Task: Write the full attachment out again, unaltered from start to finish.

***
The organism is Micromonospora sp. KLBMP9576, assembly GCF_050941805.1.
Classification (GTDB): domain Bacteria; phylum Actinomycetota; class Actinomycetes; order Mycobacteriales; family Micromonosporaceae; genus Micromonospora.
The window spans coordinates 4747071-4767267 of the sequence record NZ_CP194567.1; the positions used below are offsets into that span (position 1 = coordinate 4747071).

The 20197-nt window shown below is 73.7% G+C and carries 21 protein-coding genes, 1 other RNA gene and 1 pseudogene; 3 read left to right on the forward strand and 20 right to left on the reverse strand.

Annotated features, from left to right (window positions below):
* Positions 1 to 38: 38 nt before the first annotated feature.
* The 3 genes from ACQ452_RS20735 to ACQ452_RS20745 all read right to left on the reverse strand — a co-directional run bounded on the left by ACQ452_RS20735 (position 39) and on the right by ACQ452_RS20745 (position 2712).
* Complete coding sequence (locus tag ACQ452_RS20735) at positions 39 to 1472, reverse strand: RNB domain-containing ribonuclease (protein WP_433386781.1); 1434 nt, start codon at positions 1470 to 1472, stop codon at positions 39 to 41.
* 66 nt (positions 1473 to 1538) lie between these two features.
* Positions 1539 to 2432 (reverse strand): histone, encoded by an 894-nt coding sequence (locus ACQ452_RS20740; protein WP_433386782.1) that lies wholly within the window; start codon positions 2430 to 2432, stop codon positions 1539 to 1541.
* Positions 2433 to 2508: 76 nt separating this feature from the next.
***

The organism is Micromonospora sp. KLBMP9576, assembly GCF_050941805.1.
Classification (GTDB): domain Bacteria; phylum Actinomycetota; class Actinomycetes; order Mycobacteriales; family Micromonosporaceae; genus Micromonospora.
The window spans coordinates 4747071-4767267 of the sequence record NZ_CP194567.1; the positions used below are offsets into that span (position 1 = coordinate 4747071).

The 20197-nt window shown below is 73.7% G+C and carries 21 protein-coding genes, 1 other RNA gene and 1 pseudogene; 3 read left to right on the forward strand and 20 right to left on the reverse strand.

Annotated features, from left to right (window positions below):
* Positions 1 to 38: 38 nt before the first annotated feature.
* The 3 genes from ACQ452_RS20735 to ACQ452_RS20745 all read right to left on the reverse strand — a co-directional run bounded on the left by ACQ452_RS20735 (position 39) and on the right by ACQ452_RS20745 (position 2712).
* Complete coding sequence (locus tag ACQ452_RS20735) at positions 39 to 1472, reverse strand: RNB domain-containing ribonuclease (protein WP_433386781.1); 1434 nt, start codon at positions 1470 to 1472, stop codon at positions 39 to 41.
* 66 nt (positions 1473 to 1538) lie between these two features.
* Positions 1539 to 2432 (reverse strand): histone, encoded by an 894-nt coding sequence (locus ACQ452_RS20740; protein WP_433386782.1) that lies wholly within the window; start codon positions 2430 to 2432, stop codon positions 1539 to 1541.
* Positions 2433 to 2508: 76 nt separating this feature from the next.